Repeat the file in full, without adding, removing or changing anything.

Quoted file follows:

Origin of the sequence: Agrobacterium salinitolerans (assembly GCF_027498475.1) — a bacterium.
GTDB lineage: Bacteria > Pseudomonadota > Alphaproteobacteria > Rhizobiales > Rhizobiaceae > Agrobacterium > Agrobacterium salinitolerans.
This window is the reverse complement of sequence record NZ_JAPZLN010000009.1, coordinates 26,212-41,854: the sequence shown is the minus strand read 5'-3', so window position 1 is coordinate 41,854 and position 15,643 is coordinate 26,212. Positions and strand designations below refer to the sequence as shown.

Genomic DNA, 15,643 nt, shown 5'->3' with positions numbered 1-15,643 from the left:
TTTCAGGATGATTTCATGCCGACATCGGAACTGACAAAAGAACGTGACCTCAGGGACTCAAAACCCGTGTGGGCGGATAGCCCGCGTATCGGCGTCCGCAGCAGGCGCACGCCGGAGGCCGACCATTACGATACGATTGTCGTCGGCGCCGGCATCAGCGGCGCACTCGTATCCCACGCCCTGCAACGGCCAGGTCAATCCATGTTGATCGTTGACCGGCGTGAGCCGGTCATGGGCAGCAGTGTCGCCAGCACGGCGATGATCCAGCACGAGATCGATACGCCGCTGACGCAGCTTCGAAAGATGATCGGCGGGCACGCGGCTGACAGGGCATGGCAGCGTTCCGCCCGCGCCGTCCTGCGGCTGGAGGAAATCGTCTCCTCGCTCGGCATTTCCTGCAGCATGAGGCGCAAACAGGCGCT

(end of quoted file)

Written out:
Origin of the sequence: Agrobacterium salinitolerans (assembly GCF_027498475.1) — a bacterium.
GTDB lineage: Bacteria > Pseudomonadota > Alphaproteobacteria > Rhizobiales > Rhizobiaceae > Agrobacterium > Agrobacterium salinitolerans.
This window is the reverse complement of sequence record NZ_JAPZLN010000009.1, coordinates 26,212-41,854: the sequence shown is the minus strand read 5'-3', so window position 1 is coordinate 41,854 and position 15,643 is coordinate 26,212. Positions and strand designations below refer to the sequence as shown.

Genomic DNA, 15,643 nt, shown 5'->3' with positions numbered 1-15,643 from the left:
TTTCAGGATGATTTCATGCCGACATCGGAACTGACAAAAGAACGTGACCTCAGGGACTCAAAACCCGTGTGGGCGGATAGCCCGCGTATCGGCGTCCGCAGCAGGCGCACGCCGGAGGCCGACCATTACGATACGATTGTCGTCGGCGCCGGCATCAGCGGCGCACTCGTATCCCACGCCCTGCAACGGCCAGGTCAATCCATGTTGATCGTTGACCGGCGTGAGCCGGTCATGGGCAGCAGTGTCGCCAGCACGGCGATGATCCAGCACGAGATCGATACGCCGCTGACGCAGCTTCGAAAGATGATCGGCGGGCACGCGGCTGACAGGGCATGGCAGCGTTCCGCCCGCGCCGTCCTGCGGCTGGAGGAAATCGTCTCCTCGCTCGGCATTTCCTGCAGCATGAGGCGCAAACAGGCGCT